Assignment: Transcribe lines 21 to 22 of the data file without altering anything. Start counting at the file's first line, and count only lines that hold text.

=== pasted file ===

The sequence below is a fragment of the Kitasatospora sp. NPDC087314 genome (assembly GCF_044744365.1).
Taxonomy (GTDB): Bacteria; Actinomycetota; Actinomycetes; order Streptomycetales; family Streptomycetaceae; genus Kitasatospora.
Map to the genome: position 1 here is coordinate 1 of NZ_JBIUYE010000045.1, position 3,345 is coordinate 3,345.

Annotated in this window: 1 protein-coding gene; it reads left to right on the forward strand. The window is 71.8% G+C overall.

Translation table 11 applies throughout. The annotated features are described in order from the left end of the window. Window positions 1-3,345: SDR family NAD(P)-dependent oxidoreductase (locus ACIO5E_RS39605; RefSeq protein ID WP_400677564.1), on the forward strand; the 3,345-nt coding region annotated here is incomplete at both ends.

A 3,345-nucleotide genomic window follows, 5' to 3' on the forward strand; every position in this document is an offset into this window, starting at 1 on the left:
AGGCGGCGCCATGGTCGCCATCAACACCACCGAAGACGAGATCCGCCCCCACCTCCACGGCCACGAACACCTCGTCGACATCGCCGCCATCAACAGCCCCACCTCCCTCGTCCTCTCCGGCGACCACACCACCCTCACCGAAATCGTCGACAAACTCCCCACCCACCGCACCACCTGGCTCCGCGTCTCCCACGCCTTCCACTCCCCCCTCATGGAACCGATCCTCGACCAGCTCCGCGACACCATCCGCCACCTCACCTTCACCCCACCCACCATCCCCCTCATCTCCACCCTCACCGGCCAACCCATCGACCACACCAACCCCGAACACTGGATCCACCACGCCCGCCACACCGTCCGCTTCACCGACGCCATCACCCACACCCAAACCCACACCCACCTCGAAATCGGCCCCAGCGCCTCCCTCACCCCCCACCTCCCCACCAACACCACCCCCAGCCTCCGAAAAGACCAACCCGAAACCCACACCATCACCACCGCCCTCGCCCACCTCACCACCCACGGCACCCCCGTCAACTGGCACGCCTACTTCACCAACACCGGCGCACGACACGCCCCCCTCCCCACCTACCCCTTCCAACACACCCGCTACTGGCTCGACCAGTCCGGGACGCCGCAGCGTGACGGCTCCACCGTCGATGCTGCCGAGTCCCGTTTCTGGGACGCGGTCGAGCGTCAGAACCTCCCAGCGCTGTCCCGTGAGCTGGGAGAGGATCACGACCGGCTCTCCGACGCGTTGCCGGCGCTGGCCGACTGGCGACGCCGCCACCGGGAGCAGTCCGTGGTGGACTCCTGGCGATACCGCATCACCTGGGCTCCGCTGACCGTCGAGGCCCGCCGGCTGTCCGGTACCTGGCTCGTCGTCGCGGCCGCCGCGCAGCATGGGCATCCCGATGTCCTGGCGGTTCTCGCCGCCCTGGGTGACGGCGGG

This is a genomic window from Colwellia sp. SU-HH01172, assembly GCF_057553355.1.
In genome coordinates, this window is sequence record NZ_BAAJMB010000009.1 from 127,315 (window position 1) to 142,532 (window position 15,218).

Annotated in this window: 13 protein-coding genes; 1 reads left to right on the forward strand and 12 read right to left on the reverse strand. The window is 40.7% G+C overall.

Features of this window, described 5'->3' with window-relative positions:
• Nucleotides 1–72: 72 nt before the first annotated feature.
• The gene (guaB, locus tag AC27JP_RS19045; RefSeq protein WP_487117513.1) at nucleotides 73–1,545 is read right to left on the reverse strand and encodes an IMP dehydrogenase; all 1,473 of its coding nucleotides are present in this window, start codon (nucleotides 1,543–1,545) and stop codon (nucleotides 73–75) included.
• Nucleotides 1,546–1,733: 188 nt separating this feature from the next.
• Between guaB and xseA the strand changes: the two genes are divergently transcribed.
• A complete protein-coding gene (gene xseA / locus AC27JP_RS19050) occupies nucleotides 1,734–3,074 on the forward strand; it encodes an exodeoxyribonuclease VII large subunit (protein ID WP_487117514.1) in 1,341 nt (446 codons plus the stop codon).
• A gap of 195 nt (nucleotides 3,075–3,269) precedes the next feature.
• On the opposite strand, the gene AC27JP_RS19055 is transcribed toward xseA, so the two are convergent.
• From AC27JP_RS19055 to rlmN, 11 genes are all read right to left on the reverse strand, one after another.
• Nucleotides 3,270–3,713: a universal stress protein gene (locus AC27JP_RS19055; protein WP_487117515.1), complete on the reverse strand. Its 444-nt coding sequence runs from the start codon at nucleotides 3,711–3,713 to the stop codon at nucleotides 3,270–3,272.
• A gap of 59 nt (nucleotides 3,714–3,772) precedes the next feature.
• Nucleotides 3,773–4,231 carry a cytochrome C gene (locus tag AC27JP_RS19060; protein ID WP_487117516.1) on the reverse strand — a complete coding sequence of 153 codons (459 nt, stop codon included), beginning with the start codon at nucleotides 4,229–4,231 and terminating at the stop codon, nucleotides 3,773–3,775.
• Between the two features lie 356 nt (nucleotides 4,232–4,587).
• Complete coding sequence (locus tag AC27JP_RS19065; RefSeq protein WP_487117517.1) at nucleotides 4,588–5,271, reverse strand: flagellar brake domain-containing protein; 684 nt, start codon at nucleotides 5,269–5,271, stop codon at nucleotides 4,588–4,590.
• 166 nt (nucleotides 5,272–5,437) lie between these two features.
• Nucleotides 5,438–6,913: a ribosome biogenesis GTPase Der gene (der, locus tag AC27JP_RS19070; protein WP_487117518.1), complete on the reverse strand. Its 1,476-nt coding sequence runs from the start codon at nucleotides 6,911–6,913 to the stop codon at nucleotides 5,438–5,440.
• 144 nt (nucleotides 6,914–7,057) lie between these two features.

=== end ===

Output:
• A gap of 59 nt (nucleotides 3,714–3,772) precedes the next feature.
• Nucleotides 3,773–4,231 carry a cytochrome C gene (locus tag AC27JP_RS19060; protein ID WP_487117516.1) on the reverse strand — a complete coding sequence of 153 codons (459 nt, stop codon included), beginning with the start codon at nucleotides 4,229–4,231 and terminating at the stop codon, nucleotides 3,773–3,775.